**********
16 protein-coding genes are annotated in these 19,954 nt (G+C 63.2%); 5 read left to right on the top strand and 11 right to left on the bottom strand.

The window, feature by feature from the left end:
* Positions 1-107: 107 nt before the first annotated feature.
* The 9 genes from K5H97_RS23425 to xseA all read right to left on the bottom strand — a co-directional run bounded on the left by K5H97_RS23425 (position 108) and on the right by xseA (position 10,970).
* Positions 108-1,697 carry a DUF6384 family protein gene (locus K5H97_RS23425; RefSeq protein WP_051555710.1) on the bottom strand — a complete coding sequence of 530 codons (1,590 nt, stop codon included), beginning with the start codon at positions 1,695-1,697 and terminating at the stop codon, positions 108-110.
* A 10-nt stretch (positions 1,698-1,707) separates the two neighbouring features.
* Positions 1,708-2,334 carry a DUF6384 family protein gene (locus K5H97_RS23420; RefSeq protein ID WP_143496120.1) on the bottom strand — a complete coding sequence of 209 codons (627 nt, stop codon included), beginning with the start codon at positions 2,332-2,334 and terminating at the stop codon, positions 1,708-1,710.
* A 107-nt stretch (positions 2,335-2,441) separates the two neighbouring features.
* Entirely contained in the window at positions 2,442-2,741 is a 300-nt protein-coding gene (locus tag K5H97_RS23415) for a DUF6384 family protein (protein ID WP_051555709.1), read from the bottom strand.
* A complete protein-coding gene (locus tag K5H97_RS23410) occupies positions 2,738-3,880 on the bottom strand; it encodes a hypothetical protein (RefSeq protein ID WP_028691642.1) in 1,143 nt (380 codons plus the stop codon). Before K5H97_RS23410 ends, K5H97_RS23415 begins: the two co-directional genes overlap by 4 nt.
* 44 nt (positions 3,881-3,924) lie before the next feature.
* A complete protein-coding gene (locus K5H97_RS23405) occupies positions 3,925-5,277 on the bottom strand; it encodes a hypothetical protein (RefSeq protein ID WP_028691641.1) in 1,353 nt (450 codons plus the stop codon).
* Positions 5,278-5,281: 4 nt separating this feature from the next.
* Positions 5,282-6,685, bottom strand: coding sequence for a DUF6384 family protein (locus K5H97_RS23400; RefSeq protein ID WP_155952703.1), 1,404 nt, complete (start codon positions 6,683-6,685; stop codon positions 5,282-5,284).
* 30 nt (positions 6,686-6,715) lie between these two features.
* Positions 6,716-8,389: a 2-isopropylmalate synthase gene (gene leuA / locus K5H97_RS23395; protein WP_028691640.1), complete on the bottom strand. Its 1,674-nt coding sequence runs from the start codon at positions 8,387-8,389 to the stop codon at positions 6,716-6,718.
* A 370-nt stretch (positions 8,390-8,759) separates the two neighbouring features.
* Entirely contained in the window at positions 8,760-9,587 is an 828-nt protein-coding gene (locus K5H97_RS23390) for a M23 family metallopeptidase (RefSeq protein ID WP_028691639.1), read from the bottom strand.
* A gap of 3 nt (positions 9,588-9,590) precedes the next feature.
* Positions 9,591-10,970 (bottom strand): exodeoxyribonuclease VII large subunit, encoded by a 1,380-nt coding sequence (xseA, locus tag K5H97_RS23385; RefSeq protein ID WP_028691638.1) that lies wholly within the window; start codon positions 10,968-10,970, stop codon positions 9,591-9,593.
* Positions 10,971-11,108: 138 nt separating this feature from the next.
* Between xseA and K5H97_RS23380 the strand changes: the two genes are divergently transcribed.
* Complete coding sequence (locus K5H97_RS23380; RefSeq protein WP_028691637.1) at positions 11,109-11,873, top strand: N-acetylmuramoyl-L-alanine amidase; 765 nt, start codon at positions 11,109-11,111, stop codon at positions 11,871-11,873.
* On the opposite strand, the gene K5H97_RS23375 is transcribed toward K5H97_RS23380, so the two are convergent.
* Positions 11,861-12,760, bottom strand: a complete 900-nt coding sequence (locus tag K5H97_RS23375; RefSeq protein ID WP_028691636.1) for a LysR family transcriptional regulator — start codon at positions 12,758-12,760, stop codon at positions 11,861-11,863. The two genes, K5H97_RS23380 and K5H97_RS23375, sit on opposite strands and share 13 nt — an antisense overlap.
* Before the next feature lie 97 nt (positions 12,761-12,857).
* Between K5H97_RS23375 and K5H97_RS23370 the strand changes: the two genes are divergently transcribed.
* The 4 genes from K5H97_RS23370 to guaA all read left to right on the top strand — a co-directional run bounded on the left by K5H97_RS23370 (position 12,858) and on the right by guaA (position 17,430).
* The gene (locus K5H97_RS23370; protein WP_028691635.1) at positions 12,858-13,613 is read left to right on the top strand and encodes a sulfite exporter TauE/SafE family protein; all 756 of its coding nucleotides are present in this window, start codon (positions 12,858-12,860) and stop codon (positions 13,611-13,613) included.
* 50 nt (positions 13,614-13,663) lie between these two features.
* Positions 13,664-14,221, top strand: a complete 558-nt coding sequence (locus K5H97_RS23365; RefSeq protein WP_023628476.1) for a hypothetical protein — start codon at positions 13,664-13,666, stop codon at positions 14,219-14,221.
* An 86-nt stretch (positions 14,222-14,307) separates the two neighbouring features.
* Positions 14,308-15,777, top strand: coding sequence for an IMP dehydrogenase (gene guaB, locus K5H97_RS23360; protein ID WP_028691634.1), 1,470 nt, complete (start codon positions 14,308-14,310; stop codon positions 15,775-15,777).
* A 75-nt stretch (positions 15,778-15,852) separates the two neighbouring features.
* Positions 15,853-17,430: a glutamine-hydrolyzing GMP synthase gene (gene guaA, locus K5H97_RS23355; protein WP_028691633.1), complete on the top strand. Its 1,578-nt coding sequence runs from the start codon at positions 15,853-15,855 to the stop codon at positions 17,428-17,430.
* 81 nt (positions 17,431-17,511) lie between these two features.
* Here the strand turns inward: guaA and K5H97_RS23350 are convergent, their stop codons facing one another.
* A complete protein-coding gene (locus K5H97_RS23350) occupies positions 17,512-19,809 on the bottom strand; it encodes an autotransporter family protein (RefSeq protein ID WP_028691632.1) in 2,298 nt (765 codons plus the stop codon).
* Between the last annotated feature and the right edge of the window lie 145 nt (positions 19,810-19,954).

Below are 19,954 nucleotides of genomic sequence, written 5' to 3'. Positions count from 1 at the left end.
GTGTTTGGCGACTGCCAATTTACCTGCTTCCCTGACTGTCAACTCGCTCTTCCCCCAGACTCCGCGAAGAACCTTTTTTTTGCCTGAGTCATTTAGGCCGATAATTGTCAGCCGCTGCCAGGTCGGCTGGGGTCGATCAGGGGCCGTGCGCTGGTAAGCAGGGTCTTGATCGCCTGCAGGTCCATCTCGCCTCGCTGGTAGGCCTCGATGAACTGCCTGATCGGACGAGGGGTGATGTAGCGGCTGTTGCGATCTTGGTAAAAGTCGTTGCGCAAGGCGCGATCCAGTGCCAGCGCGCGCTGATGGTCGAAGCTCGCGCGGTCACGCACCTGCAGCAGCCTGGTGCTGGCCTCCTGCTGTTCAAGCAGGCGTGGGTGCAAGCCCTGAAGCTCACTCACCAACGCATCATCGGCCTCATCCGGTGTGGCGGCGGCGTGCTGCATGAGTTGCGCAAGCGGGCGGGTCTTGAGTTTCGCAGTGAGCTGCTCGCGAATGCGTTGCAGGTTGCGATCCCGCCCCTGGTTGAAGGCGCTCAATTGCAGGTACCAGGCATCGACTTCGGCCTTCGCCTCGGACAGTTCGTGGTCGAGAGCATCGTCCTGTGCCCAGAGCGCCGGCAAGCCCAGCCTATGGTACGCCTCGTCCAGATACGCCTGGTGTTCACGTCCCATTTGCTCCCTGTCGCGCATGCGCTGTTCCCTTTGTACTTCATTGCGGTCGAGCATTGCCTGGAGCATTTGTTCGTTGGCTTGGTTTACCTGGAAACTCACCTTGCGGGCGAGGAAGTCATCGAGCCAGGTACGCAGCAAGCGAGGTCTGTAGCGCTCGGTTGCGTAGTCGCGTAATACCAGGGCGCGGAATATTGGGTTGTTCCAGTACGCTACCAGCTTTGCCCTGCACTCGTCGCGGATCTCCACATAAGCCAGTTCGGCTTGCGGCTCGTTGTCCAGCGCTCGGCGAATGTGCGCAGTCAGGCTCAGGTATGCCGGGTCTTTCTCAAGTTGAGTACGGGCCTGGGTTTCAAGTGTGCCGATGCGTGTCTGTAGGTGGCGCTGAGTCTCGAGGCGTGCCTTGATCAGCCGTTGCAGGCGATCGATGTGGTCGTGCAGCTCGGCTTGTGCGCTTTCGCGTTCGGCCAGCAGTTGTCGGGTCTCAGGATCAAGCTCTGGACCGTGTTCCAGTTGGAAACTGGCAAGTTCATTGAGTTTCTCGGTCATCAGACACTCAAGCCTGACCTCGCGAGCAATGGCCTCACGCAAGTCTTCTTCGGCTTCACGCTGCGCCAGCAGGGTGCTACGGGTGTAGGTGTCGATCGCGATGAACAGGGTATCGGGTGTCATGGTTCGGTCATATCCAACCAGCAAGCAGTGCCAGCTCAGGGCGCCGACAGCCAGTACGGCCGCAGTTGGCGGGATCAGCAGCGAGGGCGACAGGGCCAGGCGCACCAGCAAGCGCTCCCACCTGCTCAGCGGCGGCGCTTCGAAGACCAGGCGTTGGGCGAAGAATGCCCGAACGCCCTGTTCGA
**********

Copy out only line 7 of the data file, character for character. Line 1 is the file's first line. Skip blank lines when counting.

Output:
* Positions 1,708-2,334 carry a DUF6384 family protein gene (locus K5H97_RS23420; RefSeq protein ID WP_143496120.1) on the bottom strand — a complete coding sequence of 209 codons (627 nt, stop codon included), beginning with the start codon at positions 2,332-2,334 and terminating at the stop codon, positions 1,708-1,710.